Some simple investigation is all it takes
The tempdb database is essential to normal SQL Server operation and is used extensively by both internal system-level SQL Server processes and by user-generated requests. In fact, tempdb is often the most active database in a SQL Server instance in terms of sheer numbers of transactions per second. I'm not just talking about those times when you create a temporary table using the # or ## prefix. Many other activities utilize tempdb, too—for example, sorting or hashing operations and intermediate results from joins.
These types of operations differ from the activity in a regular user database in several key ways. First, objects such as temporary tables or internal work tables that support the aforementioned operations are typically created at a much higher rate than objects normally created in user databases. Second, there's often an enormous number of pages that need to be allocated when populating these temporary or work tables in a very short period of time. Together, these two activities can cause performance problems if not properly accounted for, and every DBA should be aware of them.
Don’t Contend With Me
One of the issues that arises from heavy tempdb use is contention amongst several of the pages in the data file that are used to track page allocations and usage. The two most common would be the Page Free Space (PFS) and Shared Global Allocation Map (SGAM) pages, which reside in the first and third pages after the header page of every data file and are repeated about every 4GB as the file grows. There's a lot of good information available on this subject, so I won’t dwell too much on the details, but in a nutshell, when you have many users attempting to create new tables or indexes at the same time, a bottleneck can occur on these pages because each new object creation requires an update to those pages.
By default, tempdb has only one data file—and hence a single set of these pages for a given size of the file. If this is a bottleneck in your system, you can usually spot it fairly easily by looking at the wait stats and, in particular, the PAGELATCH_UP wait type. The higher the wait time, the more contention you have.
You can confirm that the contention is in tempdb by looking at the Waitresource column in Master..Sysprocesses for resources of either 2:1:1 (PFS page) or 2:1:3 (SGAM page). The first number is the database ID (tempdb is always 2), the second is the data file ID, and the third is the page number in the file. See the "Managing Extent Allocations and Free Space" section of SQL Server 2008 Books Online for more details (msdn.microsoft.com/en-us/library/ms175195.aspx).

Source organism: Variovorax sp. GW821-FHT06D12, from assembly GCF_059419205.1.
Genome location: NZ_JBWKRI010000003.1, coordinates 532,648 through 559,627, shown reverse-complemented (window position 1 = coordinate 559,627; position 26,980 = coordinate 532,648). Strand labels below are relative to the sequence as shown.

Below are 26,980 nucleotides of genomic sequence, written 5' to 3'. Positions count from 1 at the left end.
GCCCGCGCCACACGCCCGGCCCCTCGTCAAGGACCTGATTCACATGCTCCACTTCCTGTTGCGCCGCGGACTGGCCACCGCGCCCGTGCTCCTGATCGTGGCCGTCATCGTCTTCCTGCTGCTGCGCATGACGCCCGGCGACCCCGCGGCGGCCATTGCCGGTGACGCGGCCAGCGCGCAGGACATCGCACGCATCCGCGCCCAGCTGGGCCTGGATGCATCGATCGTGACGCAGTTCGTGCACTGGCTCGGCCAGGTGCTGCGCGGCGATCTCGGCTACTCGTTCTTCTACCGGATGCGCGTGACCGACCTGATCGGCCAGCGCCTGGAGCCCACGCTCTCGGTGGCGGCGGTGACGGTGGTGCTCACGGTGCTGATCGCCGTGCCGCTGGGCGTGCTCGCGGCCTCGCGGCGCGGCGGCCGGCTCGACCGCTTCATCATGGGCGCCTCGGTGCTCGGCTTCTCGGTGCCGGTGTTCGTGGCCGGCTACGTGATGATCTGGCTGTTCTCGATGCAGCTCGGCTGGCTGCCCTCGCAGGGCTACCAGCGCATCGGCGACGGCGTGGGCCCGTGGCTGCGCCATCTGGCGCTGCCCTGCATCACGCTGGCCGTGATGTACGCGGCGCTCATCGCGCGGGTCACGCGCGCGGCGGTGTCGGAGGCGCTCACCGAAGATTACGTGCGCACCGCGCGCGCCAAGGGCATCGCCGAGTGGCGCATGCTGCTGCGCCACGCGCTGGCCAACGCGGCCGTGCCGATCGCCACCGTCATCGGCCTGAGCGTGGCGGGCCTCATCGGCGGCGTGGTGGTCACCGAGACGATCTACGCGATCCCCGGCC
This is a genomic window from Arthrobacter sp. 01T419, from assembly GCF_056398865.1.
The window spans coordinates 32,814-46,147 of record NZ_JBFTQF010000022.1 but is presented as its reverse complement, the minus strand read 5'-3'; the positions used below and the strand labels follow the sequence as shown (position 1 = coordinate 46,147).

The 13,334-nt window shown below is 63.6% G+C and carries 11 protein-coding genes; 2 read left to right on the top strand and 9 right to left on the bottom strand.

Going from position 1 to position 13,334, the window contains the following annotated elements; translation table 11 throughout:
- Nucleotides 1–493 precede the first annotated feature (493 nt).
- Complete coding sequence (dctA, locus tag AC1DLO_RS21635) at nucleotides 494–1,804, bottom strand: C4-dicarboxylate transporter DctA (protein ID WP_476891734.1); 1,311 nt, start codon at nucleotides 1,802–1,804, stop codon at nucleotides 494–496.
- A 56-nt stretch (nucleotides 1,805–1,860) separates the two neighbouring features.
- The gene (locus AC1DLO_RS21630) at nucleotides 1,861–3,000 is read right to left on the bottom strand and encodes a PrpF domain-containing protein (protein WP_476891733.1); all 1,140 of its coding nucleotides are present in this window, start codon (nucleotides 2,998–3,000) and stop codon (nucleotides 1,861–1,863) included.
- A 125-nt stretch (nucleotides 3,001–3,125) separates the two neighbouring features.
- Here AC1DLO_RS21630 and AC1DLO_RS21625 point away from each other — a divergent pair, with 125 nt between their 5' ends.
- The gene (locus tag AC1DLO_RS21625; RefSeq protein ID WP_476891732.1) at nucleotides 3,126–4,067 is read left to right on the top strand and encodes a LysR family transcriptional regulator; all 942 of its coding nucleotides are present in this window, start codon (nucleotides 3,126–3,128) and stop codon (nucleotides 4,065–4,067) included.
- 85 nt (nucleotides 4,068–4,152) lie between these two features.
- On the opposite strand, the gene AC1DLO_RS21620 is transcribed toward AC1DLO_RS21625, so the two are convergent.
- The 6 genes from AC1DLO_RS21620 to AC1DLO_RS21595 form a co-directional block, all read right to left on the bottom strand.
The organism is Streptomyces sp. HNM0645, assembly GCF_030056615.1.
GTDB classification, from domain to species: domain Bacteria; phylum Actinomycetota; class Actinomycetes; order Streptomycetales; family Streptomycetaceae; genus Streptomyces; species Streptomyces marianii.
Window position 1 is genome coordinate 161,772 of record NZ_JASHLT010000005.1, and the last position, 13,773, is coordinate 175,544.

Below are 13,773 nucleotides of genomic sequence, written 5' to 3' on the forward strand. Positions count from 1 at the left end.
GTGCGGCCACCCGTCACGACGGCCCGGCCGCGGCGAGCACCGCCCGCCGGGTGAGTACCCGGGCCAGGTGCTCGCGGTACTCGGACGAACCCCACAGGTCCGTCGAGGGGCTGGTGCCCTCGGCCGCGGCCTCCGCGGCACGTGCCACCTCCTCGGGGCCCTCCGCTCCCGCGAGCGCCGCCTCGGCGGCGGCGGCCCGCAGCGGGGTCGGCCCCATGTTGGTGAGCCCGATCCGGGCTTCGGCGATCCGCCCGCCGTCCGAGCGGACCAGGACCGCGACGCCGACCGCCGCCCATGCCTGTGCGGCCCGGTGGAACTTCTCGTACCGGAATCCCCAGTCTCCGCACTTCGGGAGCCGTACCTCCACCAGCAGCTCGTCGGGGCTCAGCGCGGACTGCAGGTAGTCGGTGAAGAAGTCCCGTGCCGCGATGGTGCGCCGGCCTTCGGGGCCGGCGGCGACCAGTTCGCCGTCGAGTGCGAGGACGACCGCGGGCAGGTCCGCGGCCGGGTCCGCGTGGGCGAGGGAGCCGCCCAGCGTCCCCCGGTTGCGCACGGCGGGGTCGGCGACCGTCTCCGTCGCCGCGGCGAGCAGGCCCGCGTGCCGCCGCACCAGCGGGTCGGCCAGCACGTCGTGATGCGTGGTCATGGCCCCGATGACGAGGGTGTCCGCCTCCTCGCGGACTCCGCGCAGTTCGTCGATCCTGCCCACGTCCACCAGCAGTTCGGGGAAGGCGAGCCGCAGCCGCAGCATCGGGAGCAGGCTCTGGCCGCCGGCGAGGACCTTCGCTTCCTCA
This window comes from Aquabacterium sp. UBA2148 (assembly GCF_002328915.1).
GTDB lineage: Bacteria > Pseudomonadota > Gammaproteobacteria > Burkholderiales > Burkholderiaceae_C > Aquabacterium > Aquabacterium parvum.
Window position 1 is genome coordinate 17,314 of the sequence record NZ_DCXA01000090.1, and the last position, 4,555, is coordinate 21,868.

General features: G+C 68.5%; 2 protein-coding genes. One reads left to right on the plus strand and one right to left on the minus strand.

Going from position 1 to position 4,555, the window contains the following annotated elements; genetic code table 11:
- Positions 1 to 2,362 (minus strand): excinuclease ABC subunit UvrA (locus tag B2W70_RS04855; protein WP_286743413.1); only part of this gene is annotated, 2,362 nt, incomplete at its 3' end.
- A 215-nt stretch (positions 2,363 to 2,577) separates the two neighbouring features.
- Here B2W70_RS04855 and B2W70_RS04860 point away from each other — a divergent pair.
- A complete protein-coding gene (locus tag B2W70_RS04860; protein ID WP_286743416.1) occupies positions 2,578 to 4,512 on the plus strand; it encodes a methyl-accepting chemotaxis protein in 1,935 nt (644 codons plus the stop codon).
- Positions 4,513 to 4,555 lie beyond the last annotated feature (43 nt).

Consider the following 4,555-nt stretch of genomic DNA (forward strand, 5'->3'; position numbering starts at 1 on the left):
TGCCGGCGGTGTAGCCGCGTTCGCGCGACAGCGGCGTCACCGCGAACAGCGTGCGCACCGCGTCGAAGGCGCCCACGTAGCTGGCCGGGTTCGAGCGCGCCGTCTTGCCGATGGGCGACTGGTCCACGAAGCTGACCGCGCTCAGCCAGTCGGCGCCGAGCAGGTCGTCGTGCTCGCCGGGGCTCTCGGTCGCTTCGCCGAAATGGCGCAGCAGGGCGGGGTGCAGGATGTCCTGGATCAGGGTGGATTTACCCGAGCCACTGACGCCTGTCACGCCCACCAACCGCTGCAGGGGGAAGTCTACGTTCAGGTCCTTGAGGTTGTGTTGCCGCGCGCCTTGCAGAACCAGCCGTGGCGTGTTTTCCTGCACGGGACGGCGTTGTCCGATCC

The most common way to reduce or alleviate this type of contention is to add more data files of equal size to the database, and thus spread the load across each of the files. Just don’t add too many files at once! Add a few, then check the waits again to see whether you need more. Too many files can cause other problems, so play it smart. The two white papers listed at the end of this article can help you determine how many files to use.
Cache Me Out
The second problem I want to address involves the way new temporary table creation can be affected by some caching techniques that help performance in tempdb in SQL Server 2005, along with the cleanup of the temporary tables. Itzik Ben-Gan's "Caching of Temporary Objects" goes into great detail about how the caching mechanism works and what can affect the caching. The bottom line is that SQL Server can cache some of the metadata and page allocations from temporary objects for easier and faster reuse with less contention. Again, since Itzik’s article covers most of the situations that prevent cache reuse, I won’t go into the details here, but like any caching mechanism it can dramatically speed up operations that take advantage of the cache. When used properly, it can make a significant performance difference on high-volume systems.
But there's another aspect not covered in Itzik's article, and it relates to the explicit truncating and dropping of temporary tables in the users' code. Although it doesn't appear to be documented as such, I've confirmed that explicitly dropping a temporary table will essentially defeat the ability to use the caching mechanism. SQL Server implicitly cleans up temporary objects when they go out of scope, such as when the stored procedure is finished executing, so there's little need to do it yourself anyway. Truncating the table when you're done with it can also be harmful to performance and should be avoided.
To give you an example of the kind of impact this might have, I came across a situation in which someone was explicitly truncating and dropping the temporary table at the end of the stored procedure. I asked this person to try removing the Truncate and Drop commands, and the execution times decreased by over 50ms per execution. Because the user was executing these stored procedures hundreds of times per second, the removal resulted in a noticeable improvement in performance. There might be times when an explicit drop or truncate is necessary but they should be the exception rather than the rule.
Spend a Few Minutes
Checking for these common performance problems with tempdb is easy and can lead to better overall performance in your SQL Server instance. So, spend a few minutes optimizing tempdb by using this article's tips, along with other terrific information in two white papers about tempdb: "Optimizing tempdb Performance" (msdn.microsoft.com/en-us/library/ms175527.aspx) and "Working with tempdb in SQL Server 2005" (technet.microsoft.com/en-us/library/cc966545.aspx).